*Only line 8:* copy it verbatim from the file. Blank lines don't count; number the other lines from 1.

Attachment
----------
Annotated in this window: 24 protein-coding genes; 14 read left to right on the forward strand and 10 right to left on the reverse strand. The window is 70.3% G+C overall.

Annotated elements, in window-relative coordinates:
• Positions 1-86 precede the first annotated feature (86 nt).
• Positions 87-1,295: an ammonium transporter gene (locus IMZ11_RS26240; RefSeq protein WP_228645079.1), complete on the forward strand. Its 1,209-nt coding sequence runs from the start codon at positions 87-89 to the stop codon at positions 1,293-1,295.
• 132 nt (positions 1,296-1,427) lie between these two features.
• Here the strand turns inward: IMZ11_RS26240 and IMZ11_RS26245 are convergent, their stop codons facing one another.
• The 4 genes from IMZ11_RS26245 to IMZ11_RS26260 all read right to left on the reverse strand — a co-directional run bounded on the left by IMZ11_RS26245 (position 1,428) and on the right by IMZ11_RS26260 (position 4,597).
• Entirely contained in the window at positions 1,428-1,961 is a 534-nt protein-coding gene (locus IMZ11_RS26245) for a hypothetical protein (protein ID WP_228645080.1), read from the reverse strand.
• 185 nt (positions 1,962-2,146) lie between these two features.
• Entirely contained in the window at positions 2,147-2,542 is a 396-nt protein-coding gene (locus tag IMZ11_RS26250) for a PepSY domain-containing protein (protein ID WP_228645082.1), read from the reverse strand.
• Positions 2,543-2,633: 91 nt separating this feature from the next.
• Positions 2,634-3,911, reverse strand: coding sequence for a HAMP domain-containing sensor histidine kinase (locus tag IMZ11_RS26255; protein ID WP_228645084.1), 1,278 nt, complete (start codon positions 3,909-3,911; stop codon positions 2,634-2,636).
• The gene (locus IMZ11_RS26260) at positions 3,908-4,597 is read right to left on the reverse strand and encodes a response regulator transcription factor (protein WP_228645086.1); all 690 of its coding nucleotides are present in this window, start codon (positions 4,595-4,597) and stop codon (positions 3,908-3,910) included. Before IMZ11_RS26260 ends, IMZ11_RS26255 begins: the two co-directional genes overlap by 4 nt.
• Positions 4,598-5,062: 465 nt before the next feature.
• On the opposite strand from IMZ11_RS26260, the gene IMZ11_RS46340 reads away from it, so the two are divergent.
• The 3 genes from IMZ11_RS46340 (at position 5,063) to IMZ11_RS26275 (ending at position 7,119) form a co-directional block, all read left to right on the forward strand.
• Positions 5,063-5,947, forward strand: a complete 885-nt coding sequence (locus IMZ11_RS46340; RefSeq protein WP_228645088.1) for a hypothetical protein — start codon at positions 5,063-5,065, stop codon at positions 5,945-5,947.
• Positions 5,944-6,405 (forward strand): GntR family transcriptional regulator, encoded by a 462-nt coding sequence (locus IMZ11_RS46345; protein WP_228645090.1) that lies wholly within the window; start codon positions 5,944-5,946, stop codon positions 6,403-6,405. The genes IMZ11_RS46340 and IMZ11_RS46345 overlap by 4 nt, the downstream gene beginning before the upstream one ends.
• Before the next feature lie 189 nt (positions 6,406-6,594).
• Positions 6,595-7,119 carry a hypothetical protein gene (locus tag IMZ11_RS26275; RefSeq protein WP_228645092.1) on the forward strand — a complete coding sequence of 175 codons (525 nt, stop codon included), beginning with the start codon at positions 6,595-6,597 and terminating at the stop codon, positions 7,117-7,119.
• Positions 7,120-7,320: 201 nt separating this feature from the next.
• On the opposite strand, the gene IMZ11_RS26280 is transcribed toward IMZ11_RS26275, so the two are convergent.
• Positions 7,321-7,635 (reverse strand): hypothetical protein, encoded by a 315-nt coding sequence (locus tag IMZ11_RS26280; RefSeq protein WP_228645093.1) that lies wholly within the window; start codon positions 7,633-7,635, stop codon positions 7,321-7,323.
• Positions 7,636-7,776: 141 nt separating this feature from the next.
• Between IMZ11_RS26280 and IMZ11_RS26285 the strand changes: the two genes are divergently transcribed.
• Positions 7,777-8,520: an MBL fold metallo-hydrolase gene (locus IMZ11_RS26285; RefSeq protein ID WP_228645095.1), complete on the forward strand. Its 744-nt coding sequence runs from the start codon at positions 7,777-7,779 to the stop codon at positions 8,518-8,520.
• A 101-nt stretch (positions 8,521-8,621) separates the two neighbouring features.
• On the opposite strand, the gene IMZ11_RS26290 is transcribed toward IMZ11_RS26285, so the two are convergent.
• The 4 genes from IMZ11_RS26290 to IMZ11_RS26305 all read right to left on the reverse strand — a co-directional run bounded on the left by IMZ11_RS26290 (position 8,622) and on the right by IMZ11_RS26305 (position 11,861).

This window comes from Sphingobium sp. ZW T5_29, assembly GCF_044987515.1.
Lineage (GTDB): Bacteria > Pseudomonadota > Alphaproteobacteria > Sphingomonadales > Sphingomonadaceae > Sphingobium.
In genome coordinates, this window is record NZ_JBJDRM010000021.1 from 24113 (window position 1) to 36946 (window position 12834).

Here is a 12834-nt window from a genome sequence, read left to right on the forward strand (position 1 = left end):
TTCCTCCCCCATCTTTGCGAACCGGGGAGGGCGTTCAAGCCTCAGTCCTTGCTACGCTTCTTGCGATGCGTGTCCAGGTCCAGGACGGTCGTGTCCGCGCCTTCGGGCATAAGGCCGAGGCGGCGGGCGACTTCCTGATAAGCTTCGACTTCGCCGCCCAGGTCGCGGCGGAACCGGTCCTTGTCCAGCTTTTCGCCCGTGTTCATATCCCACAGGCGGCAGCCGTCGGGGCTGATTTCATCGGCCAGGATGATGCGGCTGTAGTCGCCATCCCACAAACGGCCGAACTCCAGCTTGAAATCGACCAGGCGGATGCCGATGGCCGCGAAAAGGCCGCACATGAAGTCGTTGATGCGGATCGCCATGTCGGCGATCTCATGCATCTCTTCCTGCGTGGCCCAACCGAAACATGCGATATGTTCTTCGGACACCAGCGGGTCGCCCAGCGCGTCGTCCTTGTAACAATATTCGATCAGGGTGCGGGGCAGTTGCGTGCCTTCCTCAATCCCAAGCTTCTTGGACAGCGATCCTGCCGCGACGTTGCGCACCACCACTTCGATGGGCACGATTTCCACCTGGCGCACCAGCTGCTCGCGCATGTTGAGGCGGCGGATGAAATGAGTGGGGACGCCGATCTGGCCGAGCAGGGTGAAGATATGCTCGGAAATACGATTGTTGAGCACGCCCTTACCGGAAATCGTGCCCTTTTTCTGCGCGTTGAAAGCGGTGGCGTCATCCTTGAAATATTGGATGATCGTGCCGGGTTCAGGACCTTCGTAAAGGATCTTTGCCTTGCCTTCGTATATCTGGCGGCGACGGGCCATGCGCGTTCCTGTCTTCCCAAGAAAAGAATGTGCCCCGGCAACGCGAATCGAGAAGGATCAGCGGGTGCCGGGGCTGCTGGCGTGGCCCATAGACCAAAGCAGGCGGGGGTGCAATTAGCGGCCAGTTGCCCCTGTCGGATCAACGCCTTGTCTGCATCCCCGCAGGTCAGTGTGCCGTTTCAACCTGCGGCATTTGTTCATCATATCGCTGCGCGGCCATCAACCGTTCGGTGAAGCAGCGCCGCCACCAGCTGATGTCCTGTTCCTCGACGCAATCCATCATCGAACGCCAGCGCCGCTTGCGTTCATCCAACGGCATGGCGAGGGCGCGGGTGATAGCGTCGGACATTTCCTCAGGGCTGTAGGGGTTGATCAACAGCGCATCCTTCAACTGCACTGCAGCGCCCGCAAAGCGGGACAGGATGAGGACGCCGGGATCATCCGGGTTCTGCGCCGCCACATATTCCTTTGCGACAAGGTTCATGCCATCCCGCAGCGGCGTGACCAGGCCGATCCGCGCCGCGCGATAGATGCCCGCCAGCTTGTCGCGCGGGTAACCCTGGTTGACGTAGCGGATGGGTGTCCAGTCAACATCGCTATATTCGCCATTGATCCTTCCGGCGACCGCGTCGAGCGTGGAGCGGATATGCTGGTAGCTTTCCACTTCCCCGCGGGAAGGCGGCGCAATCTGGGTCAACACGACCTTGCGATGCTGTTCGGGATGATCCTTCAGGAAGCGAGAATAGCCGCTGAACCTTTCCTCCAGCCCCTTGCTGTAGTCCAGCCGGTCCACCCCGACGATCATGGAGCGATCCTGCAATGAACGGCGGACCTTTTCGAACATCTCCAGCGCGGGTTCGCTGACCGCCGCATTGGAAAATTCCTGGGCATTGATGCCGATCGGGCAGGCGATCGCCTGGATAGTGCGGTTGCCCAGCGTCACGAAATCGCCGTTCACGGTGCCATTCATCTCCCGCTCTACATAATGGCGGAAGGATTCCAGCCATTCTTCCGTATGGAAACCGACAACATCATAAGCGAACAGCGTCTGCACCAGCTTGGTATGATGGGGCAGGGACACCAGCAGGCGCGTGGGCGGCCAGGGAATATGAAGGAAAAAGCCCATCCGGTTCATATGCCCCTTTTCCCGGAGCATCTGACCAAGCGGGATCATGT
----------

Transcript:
• Entirely contained in the window at positions 1,428-1,961 is a 534-nt protein-coding gene (locus IMZ11_RS26245) for a hypothetical protein (protein ID WP_228645080.1), read from the reverse strand.